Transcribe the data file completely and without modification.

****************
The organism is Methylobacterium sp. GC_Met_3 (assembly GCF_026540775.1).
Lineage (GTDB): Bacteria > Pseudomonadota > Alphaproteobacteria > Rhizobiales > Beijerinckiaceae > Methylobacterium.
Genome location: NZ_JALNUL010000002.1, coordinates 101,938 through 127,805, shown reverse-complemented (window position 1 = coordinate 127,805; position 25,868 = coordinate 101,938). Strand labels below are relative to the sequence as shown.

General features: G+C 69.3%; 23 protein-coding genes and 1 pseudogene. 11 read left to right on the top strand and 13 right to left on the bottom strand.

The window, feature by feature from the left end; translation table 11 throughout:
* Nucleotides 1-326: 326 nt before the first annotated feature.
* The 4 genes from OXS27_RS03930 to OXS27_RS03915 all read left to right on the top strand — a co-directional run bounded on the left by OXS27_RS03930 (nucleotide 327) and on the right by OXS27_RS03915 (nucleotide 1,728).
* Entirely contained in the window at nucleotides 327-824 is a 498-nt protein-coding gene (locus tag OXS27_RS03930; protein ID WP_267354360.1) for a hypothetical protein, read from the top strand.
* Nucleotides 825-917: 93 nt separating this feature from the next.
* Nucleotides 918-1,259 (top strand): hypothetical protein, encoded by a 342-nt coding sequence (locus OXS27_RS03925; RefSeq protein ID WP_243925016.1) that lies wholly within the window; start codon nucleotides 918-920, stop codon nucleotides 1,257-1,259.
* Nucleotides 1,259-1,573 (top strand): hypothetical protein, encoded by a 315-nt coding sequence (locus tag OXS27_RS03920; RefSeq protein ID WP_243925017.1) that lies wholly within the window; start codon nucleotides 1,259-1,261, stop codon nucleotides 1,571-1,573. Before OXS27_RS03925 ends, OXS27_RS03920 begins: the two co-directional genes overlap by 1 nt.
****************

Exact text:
The organism is Methylobacterium sp. GC_Met_3 (assembly GCF_026540775.1).
Lineage (GTDB): Bacteria > Pseudomonadota > Alphaproteobacteria > Rhizobiales > Beijerinckiaceae > Methylobacterium.
Genome location: NZ_JALNUL010000002.1, coordinates 101,938 through 127,805, shown reverse-complemented (window position 1 = coordinate 127,805; position 25,868 = coordinate 101,938). Strand labels below are relative to the sequence as shown.

General features: G+C 69.3%; 23 protein-coding genes and 1 pseudogene. 11 read left to right on the top strand and 13 right to left on the bottom strand.

The window, feature by feature from the left end; translation table 11 throughout:
* Nucleotides 1-326: 326 nt before the first annotated feature.
* The 4 genes from OXS27_RS03930 to OXS27_RS03915 all read left to right on the top strand — a co-directional run bounded on the left by OXS27_RS03930 (nucleotide 327) and on the right by OXS27_RS03915 (nucleotide 1,728).
* Entirely contained in the window at nucleotides 327-824 is a 498-nt protein-coding gene (locus tag OXS27_RS03930; protein ID WP_267354360.1) for a hypothetical protein, read from the top strand.
* Nucleotides 825-917: 93 nt separating this feature from the next.
* Nucleotides 918-1,259 (top strand): hypothetical protein, encoded by a 342-nt coding sequence (locus OXS27_RS03925; RefSeq protein ID WP_243925016.1) that lies wholly within the window; start codon nucleotides 918-920, stop codon nucleotides 1,257-1,259.
* Nucleotides 1,259-1,573 (top strand): hypothetical protein, encoded by a 315-nt coding sequence (locus tag OXS27_RS03920; RefSeq protein ID WP_243925017.1) that lies wholly within the window; start codon nucleotides 1,259-1,261, stop codon nucleotides 1,571-1,573. Before OXS27_RS03925 ends, OXS27_RS03920 begins: the two co-directional genes overlap by 1 nt.